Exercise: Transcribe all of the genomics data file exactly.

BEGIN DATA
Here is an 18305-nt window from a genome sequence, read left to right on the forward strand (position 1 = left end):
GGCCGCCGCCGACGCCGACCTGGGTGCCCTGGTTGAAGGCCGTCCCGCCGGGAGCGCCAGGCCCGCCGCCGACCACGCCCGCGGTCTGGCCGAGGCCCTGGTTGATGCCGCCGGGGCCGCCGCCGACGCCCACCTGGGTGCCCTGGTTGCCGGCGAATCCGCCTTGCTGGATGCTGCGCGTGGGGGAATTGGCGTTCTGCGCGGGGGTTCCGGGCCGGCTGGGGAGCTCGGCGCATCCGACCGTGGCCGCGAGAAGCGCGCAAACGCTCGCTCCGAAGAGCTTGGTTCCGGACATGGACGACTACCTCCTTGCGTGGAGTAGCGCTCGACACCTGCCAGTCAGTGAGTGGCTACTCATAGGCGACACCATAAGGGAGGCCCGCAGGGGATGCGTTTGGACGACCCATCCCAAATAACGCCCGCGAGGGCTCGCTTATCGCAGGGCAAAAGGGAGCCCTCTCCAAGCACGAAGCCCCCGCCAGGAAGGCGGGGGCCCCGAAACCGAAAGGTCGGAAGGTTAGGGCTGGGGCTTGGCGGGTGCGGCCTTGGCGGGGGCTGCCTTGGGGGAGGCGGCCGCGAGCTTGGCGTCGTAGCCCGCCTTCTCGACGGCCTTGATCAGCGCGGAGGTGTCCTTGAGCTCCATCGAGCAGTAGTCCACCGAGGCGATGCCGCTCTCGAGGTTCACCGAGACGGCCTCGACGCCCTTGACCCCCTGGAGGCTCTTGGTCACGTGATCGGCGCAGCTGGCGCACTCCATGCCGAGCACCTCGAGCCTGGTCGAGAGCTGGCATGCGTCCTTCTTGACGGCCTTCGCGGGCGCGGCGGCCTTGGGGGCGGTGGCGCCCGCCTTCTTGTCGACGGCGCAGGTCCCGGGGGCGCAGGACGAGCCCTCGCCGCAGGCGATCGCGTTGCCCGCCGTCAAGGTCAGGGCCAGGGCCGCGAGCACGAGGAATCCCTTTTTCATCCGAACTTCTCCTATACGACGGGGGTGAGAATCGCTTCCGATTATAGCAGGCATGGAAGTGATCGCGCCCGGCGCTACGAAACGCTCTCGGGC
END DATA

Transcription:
Here is an 18305-nt window from a genome sequence, read left to right on the forward strand (position 1 = left end):
GGCCGCCGCCGACGCCGACCTGGGTGCCCTGGTTGAAGGCCGTCCCGCCGGGAGCGCCAGGCCCGCCGCCGACCACGCCCGCGGTCTGGCCGAGGCCCTGGTTGATGCCGCCGGGGCCGCCGCCGACGCCCACCTGGGTGCCCTGGTTGCCGGCGAATCCGCCTTGCTGGATGCTGCGCGTGGGGGAATTGGCGTTCTGCGCGGGGGTTCCGGGCCGGCTGGGGAGCTCGGCGCATCCGACCGTGGCCGCGAGAAGCGCGCAAACGCTCGCTCCGAAGAGCTTGGTTCCGGACATGGACGACTACCTCCTTGCGTGGAGTAGCGCTCGACACCTGCCAGTCAGTGAGTGGCTACTCATAGGCGACACCATAAGGGAGGCCCGCAGGGGATGCGTTTGGACGACCCATCCCAAATAACGCCCGCGAGGGCTCGCTTATCGCAGGGCAAAAGGGAGCCCTCTCCAAGCACGAAGCCCCCGCCAGGAAGGCGGGGGCCCCGAAACCGAAAGGTCGGAAGGTTAGGGCTGGGGCTTGGCGGGTGCGGCCTTGGCGGGGGCTGCCTTGGGGGAGGCGGCCGCGAGCTTGGCGTCGTAGCCCGCCTTCTCGACGGCCTTGATCAGCGCGGAGGTGTCCTTGAGCTCCATCGAGCAGTAGTCCACCGAGGCGATGCCGCTCTCGAGGTTCACCGAGACGGCCTCGACGCCCTTGACCCCCTGGAGGCTCTTGGTCACGTGATCGGCGCAGCTGGCGCACTCCATGCCGAGCACCTCGAGCCTGGTCGAGAGCTGGCATGCGTCCTTCTTGACGGCCTTCGCGGGCGCGGCGGCCTTGGGGGCGGTGGCGCCCGCCTTCTTGTCGACGGCGCAGGTCCCGGGGGCGCAGGACGAGCCCTCGCCGCAGGCGATCGCGTTGCCCGCCGTCAAGGTCAGGGCCAGGGCCGCGAGCACGAGGAATCCCTTTTTCATCCGAACTTCTCCTATACGACGGGGGTGAGAATCGCTTCCGATTATAGCAGGCATGGAAGTGATCGCGCCCGGCGCTACGAAACGCTCTCGGGC